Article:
Which guy hasn’t fantasised about his girlfriend jumping into a pool of green jello? The gang has a shoot out with the biodroid in a chamber with green goo. He dives in and swims away. Then this character, who seems to be called Babe, falls in. After this she is either transformed into a biodroid herself, by the green stuff, or she ends up linked with the biodroid that swam away. Because from this point every time we see the boidroid she appears in its visor and seems to partially control it. Is she in another dimension? If not, and she is the droid, whatever happened to the first droid? Are there two droids? Nothing in this film makes sense. After this it’s just the main guy and the Texas woman, Nim. Having shot the biodroid they also now have the Texmexium, which looks like a piece of graphite.

The best scene in the film is where the main guy rolls around in a pile of trash. Be-ba-pa-bada-boo, I said be-ba-pa-bada-boo! Jam to the beat, you jive turkey. After this the main guy and Nim find two children. Apparently survivors from the custodians who lived on the island before the robot war. They are aged 7 and 11, and are called #7 and #11. Turns out #11 is mute. But if the war ended 13 years ago, how can they be 7 and 11? After the war ended, and humans won, did the custodians stay on the island for a further two years, have kids, then later die so they had to grow up by themselves? Why weren’t they all evacuated? Why would the custodians stay on a ruined island? None of it makes sense.

More plot revelations. Turns out Kyron5 gave up the war 13 years ago because 20 years ago it psychically predicted that humanity would discover a new element, so it’s bided its time, and now there’s a countdown, and the biodroid which stole the Texmexium will re-activate Kyron5 and give it the Texmexium and it will TAKE OVER THE WORLD after using a special activation word which it doesn’t know. Yeah, I have no idea what’s going on either.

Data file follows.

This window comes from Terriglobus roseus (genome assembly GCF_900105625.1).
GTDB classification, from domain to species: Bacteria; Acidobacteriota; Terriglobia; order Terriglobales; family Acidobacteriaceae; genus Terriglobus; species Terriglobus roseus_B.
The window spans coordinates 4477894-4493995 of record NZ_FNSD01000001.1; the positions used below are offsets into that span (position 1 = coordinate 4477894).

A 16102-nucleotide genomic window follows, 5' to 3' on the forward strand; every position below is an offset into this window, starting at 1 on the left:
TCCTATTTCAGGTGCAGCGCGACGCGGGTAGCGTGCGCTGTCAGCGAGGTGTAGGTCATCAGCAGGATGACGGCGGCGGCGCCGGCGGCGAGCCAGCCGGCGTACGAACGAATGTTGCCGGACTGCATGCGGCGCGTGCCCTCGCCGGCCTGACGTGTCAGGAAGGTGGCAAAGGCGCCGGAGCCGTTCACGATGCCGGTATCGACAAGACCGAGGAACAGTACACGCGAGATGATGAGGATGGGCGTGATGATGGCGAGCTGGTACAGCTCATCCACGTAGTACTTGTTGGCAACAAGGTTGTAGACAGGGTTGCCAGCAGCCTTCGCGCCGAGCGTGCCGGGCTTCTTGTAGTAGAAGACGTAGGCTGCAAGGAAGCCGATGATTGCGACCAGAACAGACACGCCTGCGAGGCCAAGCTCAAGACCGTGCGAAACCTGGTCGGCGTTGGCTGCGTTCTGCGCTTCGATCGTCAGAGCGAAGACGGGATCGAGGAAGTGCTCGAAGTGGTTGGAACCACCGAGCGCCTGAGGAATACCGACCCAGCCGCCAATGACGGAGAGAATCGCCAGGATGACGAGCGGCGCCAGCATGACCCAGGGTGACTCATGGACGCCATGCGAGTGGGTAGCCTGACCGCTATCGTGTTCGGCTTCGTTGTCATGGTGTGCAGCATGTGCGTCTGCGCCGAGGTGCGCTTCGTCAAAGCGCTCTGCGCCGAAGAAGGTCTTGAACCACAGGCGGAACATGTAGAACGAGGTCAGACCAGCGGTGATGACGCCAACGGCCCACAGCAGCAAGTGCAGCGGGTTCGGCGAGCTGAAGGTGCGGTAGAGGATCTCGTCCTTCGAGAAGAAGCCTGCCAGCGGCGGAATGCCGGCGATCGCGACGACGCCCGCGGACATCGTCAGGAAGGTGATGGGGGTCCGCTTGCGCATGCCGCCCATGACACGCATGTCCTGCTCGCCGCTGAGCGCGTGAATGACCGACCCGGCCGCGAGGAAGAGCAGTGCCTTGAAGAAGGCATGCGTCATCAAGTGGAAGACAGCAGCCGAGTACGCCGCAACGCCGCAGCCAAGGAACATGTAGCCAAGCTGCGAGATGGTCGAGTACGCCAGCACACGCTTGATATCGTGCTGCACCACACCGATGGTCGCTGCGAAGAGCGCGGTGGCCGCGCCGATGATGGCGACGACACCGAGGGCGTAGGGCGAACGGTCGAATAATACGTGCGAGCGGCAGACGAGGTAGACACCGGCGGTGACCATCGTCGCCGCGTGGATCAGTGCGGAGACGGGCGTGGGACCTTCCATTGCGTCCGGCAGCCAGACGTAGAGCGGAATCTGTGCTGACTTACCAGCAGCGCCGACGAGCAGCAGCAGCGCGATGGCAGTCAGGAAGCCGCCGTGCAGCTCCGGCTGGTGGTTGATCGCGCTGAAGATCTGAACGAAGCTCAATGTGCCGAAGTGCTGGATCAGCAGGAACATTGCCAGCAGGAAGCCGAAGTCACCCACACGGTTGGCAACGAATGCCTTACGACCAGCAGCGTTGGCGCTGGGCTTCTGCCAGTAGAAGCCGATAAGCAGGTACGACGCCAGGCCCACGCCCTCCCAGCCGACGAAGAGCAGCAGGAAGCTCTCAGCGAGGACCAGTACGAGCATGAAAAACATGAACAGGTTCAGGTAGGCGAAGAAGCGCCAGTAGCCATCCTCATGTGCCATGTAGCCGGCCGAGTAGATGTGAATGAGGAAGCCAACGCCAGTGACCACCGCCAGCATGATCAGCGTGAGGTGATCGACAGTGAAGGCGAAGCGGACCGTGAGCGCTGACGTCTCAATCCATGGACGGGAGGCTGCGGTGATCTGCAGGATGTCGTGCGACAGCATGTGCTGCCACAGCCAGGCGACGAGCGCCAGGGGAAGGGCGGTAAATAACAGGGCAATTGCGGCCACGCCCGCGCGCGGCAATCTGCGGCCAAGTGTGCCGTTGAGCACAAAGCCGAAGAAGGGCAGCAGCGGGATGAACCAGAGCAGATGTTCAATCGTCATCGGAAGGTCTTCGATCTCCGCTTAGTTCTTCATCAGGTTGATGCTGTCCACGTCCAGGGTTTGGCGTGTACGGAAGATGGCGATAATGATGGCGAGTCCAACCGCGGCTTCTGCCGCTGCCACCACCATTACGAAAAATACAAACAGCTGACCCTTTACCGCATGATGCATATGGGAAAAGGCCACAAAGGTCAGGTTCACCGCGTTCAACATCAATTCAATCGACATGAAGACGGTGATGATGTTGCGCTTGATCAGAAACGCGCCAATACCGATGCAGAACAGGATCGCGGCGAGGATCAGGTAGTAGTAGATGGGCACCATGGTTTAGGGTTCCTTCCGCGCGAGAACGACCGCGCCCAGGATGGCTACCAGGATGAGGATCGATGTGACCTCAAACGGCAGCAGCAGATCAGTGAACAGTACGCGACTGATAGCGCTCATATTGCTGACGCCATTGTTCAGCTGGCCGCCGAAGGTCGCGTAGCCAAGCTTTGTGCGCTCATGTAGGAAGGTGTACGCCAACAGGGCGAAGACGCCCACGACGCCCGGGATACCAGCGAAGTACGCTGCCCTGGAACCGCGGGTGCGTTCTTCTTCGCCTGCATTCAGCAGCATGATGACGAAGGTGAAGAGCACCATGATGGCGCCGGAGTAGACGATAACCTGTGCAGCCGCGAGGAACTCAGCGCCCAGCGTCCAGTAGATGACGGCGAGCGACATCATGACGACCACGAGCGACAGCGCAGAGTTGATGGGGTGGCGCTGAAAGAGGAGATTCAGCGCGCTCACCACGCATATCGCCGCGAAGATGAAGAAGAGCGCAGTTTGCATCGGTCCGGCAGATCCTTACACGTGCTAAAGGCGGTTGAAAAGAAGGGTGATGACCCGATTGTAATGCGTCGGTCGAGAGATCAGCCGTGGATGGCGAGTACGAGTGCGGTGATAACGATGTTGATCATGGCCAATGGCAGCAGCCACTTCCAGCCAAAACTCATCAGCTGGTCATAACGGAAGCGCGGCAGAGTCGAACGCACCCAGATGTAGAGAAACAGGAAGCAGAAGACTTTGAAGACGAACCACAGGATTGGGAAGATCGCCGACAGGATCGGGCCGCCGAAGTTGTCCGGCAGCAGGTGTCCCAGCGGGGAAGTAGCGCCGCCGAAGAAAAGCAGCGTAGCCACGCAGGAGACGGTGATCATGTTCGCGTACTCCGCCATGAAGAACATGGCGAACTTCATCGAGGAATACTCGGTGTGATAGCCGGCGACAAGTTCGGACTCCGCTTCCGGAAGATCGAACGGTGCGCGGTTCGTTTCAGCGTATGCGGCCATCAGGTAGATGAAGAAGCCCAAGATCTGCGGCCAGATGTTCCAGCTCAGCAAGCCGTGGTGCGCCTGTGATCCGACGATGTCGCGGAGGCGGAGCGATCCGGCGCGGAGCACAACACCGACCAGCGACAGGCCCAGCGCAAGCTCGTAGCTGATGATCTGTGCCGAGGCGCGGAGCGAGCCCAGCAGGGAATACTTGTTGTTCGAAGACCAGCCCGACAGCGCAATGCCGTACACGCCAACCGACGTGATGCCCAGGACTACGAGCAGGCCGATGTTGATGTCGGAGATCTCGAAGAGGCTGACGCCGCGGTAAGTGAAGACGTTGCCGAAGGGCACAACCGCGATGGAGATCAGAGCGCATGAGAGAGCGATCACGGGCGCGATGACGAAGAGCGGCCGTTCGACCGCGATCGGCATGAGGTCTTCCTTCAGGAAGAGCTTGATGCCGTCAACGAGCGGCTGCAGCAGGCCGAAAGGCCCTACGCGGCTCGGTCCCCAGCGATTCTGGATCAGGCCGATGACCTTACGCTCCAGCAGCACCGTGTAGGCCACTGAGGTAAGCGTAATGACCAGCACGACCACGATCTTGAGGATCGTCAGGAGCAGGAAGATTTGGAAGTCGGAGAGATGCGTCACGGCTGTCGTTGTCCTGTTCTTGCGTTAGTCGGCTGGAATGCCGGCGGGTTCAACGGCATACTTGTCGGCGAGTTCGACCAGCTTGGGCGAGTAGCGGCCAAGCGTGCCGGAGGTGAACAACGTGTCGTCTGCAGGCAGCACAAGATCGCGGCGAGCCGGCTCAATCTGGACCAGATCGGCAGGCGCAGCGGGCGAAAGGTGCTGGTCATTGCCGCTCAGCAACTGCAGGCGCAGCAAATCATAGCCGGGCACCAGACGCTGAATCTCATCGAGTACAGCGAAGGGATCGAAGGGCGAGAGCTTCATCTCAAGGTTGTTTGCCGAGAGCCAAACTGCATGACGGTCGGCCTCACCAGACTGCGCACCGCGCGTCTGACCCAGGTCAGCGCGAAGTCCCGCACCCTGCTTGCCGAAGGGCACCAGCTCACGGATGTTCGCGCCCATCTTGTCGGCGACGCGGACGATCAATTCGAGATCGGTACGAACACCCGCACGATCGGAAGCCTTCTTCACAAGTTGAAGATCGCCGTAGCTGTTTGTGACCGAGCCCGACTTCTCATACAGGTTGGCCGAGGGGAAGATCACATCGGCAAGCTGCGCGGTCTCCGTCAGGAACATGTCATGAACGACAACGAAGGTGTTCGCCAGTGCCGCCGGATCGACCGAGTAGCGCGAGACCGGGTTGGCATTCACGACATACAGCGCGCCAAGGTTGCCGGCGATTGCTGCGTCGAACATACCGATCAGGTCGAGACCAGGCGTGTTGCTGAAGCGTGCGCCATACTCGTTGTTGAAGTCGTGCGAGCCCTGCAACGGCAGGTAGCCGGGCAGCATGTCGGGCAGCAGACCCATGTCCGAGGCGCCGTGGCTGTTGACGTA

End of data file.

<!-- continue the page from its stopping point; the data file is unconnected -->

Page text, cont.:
This is the biodroid, which looks like a kind of mechanical fly.

This is Babe, trapped in the machine, or in another dimension linked to the machine. Look, stop asking questions, I’m having enough trouble trying to coherently type this up without nitpickers demanding an adherence to some kind of narrative logic.

The only hope is for the main guy, along with #7, to rebuild a Gunhed robot left over from the war. Cue several lengthy sequences of them tinkering with garbage.

Meanwhile Nim the ranger and mute #11 start climbing the 300 floors of this tower on the island in order to reach the Kyron5 control room in order to... do something, something... Why they couldn’t hang with the main guy and help fix the robot I don’t know. Anyway, there is this awesome sequence where the droid uses a magical laser grappling hook device, which can bend around corners, to shoot all the way up the building and grab the Texmexium right out of Nim’s pocket. Seriously, that’s the plot twist right there. He uses magical lasers to take it without a fight. Doh!